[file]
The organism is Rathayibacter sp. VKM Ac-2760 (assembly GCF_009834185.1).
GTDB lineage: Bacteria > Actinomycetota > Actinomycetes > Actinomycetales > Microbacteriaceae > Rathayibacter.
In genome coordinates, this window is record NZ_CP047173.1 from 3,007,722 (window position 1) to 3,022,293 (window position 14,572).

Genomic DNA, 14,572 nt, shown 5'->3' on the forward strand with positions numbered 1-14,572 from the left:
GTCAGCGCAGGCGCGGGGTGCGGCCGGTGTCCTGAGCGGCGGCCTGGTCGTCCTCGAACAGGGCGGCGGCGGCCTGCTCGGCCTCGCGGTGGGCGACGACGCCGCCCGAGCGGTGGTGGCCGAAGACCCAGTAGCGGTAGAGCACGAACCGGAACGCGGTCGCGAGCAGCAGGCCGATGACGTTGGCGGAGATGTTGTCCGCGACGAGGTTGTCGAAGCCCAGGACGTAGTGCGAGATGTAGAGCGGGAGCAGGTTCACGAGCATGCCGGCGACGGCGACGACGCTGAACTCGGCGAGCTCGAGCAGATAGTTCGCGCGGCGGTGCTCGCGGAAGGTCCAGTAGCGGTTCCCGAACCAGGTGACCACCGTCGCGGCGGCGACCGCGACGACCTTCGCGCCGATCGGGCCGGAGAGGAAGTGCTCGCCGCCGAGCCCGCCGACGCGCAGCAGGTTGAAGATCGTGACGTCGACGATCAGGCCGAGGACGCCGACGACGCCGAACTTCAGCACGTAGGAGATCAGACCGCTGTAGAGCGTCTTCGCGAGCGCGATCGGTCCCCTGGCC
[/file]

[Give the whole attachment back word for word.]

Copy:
The organism is Rathayibacter sp. VKM Ac-2760 (assembly GCF_009834185.1).
GTDB lineage: Bacteria > Actinomycetota > Actinomycetes > Actinomycetales > Microbacteriaceae > Rathayibacter.
In genome coordinates, this window is record NZ_CP047173.1 from 3,007,722 (window position 1) to 3,022,293 (window position 14,572).

Genomic DNA, 14,572 nt, shown 5'->3' on the forward strand with positions numbered 1-14,572 from the left:
GTCAGCGCAGGCGCGGGGTGCGGCCGGTGTCCTGAGCGGCGGCCTGGTCGTCCTCGAACAGGGCGGCGGCGGCCTGCTCGGCCTCGCGGTGGGCGACGACGCCGCCCGAGCGGTGGTGGCCGAAGACCCAGTAGCGGTAGAGCACGAACCGGAACGCGGTCGCGAGCAGCAGGCCGATGACGTTGGCGGAGATGTTGTCCGCGACGAGGTTGTCGAAGCCCAGGACGTAGTGCGAGATGTAGAGCGGGAGCAGGTTCACGAGCATGCCGGCGACGGCGACGACGCTGAACTCGGCGAGCTCGAGCAGATAGTTCGCGCGGCGGTGCTCGCGGAAGGTCCAGTAGCGGTTCCCGAACCAGGTGACCACCGTCGCGGCGGCGACCGCGACGACCTTCGCGCCGATCGGGCCGGAGAGGAAGTGCTCGCCGCCGAGCCCGCCGACGCGCAGCAGGTTGAAGATCGTGACGTCGACGATCAGGCCGAGGACGCCGACGACGCCGAACTTCAGCACGTAGGAGATCAGACCGCTGTAGAGCGTCTTCGCGAGCGCGATCGGTCCCCTGGCC